Transitioning Survival from Months to Years in Advanced Non-Small Cell Lung Cancer

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Dr. Jack West reviews the evolution of new treatment options for advanced NSCLC that have steadily improved survival. This progress has been incremental but now means that an ever-growing proportion of patients with advanced NSCLC have a realistic promise of potentially living several years after their diagnosis and the start of treatment. Note that this presentation does not address advances in immunotherapy, which were covered in a separate talk at the same conference at which Dr. West delivered this presentation.

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  • Belani CP, Brodowicz T, Ciuleanu T, et al. Maintenance pemetrexed (Pem) plus best supportive care (BSC) versus placebo (Plac) plus BSC: A randomized phase III study in advanced non-small cell lung cancer (NSCLC). J Clin Oncol. 2009;27(18s):CRA8000.
  • Notes:
    Based on the results of the phase II study, a placebo controlled phase III trial was designed and conducted in the 1st line setting for patients with non-squamous cell NSCLC.
    The trial randomized 878 patients to receive carbo/taxol with or without bevacizumab. Patients that were on the placebo arm were not allowed to cross over.
    Patients on the bevacizumab arm received carbo/taxol/bev x 6 cycles and then bevacizumab until progression.
    The primary endpoint of the trial is survival.
    This trial completed accrual in April 2004 and results of a planned interim analysis were presented at ASCO 2005.
  • Notes:
    Based on the results of the phase II study, a placebo controlled phase III trial was designed and conducted in the 1st line setting for patients with non-squamous cell NSCLC.
    The trial randomized 878 patients to receive carbo/taxol with or without bevacizumab. Patients that were on the placebo arm were not allowed to cross over.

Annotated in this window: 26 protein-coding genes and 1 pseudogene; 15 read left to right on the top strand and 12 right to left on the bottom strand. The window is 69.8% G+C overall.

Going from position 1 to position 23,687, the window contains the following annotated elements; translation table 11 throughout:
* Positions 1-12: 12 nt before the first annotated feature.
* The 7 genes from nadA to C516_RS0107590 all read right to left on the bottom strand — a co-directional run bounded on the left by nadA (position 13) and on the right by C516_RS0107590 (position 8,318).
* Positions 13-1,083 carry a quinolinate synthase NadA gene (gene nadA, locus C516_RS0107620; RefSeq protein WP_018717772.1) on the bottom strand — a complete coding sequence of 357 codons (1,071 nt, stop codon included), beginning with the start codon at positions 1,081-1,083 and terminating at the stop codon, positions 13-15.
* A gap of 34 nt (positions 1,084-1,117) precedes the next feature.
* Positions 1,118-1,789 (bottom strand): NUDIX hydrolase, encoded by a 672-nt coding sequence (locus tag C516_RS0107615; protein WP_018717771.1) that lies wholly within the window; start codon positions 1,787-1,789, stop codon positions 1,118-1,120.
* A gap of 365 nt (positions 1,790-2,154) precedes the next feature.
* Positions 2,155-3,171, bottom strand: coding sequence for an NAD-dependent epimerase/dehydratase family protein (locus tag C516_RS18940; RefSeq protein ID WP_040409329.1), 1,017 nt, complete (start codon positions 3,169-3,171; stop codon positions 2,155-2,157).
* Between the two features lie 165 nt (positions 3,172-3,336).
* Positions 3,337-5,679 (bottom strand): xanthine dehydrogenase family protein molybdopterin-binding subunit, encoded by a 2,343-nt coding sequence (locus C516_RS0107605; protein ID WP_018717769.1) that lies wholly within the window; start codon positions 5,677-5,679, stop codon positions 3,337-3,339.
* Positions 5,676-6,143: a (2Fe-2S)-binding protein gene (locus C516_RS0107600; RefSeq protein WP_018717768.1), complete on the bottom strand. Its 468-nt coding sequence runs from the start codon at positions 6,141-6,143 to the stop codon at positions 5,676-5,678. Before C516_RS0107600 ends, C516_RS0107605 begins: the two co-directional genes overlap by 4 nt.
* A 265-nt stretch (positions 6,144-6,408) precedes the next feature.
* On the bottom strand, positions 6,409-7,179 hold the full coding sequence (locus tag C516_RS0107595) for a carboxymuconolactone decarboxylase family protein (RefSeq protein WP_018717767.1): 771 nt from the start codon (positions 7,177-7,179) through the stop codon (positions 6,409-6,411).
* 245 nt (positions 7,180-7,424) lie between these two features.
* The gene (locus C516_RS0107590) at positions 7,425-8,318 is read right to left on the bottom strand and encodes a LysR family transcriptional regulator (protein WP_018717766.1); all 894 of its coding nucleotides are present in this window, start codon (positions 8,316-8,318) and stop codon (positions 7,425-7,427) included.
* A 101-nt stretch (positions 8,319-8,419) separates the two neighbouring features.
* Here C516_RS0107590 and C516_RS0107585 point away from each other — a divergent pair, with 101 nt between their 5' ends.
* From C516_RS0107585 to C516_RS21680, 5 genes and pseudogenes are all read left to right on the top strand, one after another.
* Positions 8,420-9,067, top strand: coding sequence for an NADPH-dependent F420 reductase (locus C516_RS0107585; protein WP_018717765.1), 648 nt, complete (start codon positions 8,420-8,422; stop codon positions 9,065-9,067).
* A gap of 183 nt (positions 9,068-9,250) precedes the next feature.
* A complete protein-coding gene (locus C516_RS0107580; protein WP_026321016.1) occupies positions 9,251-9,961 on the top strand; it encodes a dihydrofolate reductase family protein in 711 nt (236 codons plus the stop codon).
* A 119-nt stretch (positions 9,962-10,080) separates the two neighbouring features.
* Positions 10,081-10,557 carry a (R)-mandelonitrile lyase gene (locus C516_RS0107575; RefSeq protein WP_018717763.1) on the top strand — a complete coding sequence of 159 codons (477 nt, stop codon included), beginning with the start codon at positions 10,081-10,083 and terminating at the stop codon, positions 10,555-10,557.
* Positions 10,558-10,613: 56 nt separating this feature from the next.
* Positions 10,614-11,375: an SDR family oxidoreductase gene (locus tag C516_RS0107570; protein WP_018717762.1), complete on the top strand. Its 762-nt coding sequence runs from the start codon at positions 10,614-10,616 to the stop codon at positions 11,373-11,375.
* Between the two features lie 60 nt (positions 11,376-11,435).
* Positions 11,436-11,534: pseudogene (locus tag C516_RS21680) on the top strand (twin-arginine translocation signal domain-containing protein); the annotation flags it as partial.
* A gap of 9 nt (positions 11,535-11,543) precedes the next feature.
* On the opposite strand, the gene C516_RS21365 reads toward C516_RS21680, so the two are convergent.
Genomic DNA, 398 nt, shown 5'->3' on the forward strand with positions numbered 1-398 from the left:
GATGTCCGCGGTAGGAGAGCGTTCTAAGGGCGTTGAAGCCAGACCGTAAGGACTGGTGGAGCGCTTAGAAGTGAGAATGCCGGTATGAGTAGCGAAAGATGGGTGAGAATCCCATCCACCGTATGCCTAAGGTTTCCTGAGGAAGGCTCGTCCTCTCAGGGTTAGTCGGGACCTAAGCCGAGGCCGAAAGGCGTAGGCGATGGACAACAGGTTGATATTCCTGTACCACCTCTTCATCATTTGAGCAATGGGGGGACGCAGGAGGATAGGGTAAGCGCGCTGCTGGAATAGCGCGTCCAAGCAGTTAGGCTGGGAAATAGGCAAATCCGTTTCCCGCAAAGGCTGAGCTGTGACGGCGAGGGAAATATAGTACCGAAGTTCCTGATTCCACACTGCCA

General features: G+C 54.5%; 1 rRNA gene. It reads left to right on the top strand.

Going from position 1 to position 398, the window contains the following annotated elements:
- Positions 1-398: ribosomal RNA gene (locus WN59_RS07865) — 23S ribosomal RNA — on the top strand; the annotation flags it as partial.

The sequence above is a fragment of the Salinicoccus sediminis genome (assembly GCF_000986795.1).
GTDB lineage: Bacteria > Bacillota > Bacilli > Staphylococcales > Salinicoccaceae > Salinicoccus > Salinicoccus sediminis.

Patients on the bevacizumab arm received carbo/taxol/bev x 6 cycles and then bevacizumab until progression.
    The primary endpoint of the trial is survival.
    This trial completed accrual in April 2004 and results of a planned interim analysis were presented at ASCO 2005.
  • Notes:
    Based on the results of the phase II study, a placebo controlled phase III trial was designed and conducted in the 1st line setting for patients with non-squamous cell NSCLC.
    The trial randomized 878 patients to receive carbo/taxol with or without bevacizumab. Patients that were on the placebo arm were not allowed to cross over.
    Patients on the bevacizumab arm received carbo/taxol/bev x 6 cycles and then bevacizumab until progression.
    The primary endpoint of the trial is survival.
    This trial completed accrual in April 2004 and results of a planned interim analysis were presented at ASCO 2005.
  • Notes:
    Based on the results of the phase II study, a placebo controlled phase III trial was designed and conducted in the 1st line setting for patients with non-squamous cell NSCLC.
    The trial randomized 878 patients to receive carbo/taxol with or without bevacizumab. Patients that were on the placebo arm were not allowed to cross over.
    Patients on the bevacizumab arm received carbo/taxol/bev x 6 cycles and then bevacizumab until progression.
    The primary endpoint of the trial is survival.
    This trial completed accrual in April 2004 and results of a planned interim analysis were presented at ASCO 2005.
  • Transitioning Survival from Months to Years in Advanced Non-Small Cell Lung Cancer

    1. 1. TRANSITIONING SURVIVAL FROM MONTHS TO YEARS IN ADVANCED NSCLC H. Jack West, MD Swedish Cancer Institute Seattle, WA Global Resource for Advancing Cancer Education (GRACE) www.cancerGRACE.org
    2. 2. Metastatic NSCLC in a Historical Context • Treatment is not curative: goal is to prolong survival survival with minimal treatment-related toxicity and risk, also hoping to reduce cancer-related symptoms • Debate through 1990s: is treatment “worth it” for what was typically a two month benefit? • This was with a platinum- based doublet that was widely considered toxic (cisplatin-based) • Can we do better? • One year OS? ~30% Median OS
    3. 3. Searching for the “Best Doublet” Schiller, NEJM 2004 1 yr OS – 33% 2 yr OS – 11%